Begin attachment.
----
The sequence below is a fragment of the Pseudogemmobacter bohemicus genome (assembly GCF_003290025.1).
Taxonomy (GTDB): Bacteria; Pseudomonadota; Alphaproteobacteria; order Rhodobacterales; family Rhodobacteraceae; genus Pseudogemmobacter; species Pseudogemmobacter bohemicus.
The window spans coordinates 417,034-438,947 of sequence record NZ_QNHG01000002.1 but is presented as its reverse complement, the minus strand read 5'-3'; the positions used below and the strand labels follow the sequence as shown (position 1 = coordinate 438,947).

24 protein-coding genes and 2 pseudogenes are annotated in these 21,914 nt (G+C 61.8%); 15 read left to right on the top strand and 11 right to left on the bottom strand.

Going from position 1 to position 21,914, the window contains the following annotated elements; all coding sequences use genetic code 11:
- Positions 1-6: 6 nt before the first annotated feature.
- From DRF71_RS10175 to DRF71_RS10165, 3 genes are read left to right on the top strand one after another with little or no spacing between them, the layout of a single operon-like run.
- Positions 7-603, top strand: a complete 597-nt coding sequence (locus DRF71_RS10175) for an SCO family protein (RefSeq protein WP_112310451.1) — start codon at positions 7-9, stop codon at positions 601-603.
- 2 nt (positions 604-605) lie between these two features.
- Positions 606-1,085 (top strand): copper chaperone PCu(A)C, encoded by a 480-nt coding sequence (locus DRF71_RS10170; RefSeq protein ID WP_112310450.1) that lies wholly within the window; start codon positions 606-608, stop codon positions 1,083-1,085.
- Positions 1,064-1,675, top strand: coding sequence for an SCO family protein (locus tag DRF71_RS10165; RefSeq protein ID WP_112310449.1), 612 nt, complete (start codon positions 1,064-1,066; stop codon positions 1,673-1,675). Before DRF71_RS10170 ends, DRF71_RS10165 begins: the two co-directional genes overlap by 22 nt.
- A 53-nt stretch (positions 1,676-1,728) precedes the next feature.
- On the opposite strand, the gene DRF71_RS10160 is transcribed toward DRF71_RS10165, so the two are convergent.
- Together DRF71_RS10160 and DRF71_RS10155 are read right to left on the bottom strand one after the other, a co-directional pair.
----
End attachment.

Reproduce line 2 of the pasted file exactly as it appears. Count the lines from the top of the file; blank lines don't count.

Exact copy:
Taxonomy (GTDB): Bacteria; Pseudomonadota; Alphaproteobacteria; order Rhodobacterales; family Rhodobacteraceae; genus Pseudogemmobacter; species Pseudogemmobacter bohemicus.